Another striking example of dimorphism involves the canine teeth. Gelada baboon (Theropithecus gelada) adult males possess canine teeth which are 3.5 times longer than those of females [6]. While canine teeth SD is present in simians, following the same trend as body size SD in New World monkeys [11], it is generally lacking in prosimians such as lemurs, lorises and tarsiers [6]. Canine teeth serve to protect against predators, warn individuals to prevent fighting as well as sexual selection of mates. Diurnal species show greater canine teeth SD than nocturnal species, presumably because such visual displays are more effective during daylight hours. Terrestrial primates tend to have greater canine teeth SD than primates which are mainly arboreal, which could be related to the more frequent threats of predation for terrestrial species [12].
Behaviours can be sex-specific although it would be misleading to automatically assume that individuals with offspring are female. This is because in many primate species, both parents are actively involved in rearing their single or twin offspring. Some examples of such attendant monomorphic males are the saddle-back tamarin (Sanguinusfuscicollis), common marmoset (Callithrixjacchus) and cottontop marmoset (Saguinusoedipus) [13].
Sexual dichromatism is present in mammals although not to as great an extent as in avian species [14]. Usually the males are more brightly colored than their female counterparts which could provide a visual clue as to male reproductive fitness when females select partners based on colour [15]. An experiment involving captive common brown lemurs (Eulemurfulvus) showed that females spent significantly more time looking at photographs of brightly male lemur faces compared to photographs of less brightly colored male lemur faces [14] which confirms that mate selection for females is based on pelage color in E. fulvus. An obvious example of sexual dichromatism occurs in Howler monkeys (Alouattacaraya) where the male is jet black and the female is a beige colour. Likewise, mature male gorillas (Gorilla gorilla) develop a silverhaired ‘saddle’ which the entirely black females and immature males lack [16]. In the latter examples, it is possible to tell the sexes apart from a distance but pelage differences can also be subtle. For example, only adult female Squirrel monkeys (Saimirisciureus) over 5 years of age have a small black patch on each side of the head anterior to the ear [17]. Another example of pelage SD is the presence of a thick mane in adult males of some species such as Hamadryas baboons (Papiohamadryas) which serves as a sexual selection aid for females as well as a protective function for the males during physical conflicts [6].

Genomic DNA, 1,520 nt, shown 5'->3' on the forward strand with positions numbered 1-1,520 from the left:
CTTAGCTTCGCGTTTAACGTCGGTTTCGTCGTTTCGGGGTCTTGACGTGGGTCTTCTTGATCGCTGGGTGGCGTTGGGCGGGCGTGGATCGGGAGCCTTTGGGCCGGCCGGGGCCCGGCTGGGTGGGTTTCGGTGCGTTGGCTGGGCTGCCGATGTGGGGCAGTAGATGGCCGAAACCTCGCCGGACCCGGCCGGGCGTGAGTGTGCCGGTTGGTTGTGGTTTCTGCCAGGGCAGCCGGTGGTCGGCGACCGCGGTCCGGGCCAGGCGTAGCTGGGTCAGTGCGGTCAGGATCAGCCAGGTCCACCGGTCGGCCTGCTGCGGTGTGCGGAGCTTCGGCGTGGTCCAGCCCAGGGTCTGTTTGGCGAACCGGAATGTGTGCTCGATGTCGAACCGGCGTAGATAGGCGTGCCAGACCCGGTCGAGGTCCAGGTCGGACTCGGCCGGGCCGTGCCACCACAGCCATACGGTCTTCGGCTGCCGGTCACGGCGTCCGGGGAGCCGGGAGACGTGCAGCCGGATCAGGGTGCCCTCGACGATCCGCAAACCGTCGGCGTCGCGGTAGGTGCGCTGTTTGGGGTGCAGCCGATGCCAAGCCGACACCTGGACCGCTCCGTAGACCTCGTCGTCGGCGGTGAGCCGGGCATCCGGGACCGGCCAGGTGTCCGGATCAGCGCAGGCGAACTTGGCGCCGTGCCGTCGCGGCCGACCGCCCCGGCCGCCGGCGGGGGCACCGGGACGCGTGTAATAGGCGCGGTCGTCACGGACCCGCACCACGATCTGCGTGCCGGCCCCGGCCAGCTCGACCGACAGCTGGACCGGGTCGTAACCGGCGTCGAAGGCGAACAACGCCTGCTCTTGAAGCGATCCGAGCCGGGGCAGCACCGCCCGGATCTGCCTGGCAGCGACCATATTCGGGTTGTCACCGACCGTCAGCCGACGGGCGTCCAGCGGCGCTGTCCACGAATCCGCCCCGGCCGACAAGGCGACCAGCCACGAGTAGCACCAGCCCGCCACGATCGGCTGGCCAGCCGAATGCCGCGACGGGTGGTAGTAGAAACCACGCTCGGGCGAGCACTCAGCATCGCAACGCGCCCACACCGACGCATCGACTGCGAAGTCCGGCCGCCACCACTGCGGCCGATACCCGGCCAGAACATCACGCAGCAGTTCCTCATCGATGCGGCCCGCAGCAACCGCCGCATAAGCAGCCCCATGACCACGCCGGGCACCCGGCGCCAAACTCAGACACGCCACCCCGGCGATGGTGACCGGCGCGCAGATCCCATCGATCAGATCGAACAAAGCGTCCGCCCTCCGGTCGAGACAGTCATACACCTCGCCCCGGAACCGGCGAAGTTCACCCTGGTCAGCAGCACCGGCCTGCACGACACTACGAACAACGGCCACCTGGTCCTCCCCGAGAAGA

Skin color can be subject to SD also as in the case of male Mandrills (Papio sphinx) which have vividly colored rumps and noses compared to the females, possibly to signal reproductive fitness and/or dominance [14,18,19]. Although there is no difference in skin color between the sexes, only adult male orange utansdevelop cheek flanges [20].
Sexual dimorphism in vocalization can be related to selection of mates and territoriality. The honking sounds produced by male proboscis monkeys (Nasaliscercopithecidae) are much louder than those made by the females because the males have a much larger nose which fills with blood to amplify the warning sounds. Similarly, male howler monkeys have much larger inflatable throat sacs than females which serve to amplify their calls [20]. In a further adaptation, male howlers, but not females, have bony resonators due to hyoid bone modifications to aid with sound amplification [21].
Three forms of vocal SD are present in primates due to specific male or female roles. Male calls serve to keep neighbouring troops away while females call to either solicit mating [22] or affirm their pair-bond as in gibbons and howlers [23]. One example is phonation discrepancy as in Guenon monkeys (Cercopithecusspp) while another example of vocal SD is the differential production in shared call types. Examples of the latter include gibbons (Hylobatesspp), gorilla (G. gorilla), chimpanzees (Pan troglodytes) and vervet monkeys (Chlorocebusspp). There are also sex-specific call types as in red-capped Mangebeys (Cercocebustorquatus). Monomorphic species such as marmosets and tamarins, can display vocalization SD as is the case with female cottontop tamarins (Saguinusoedipus) which vocalize more than males [23].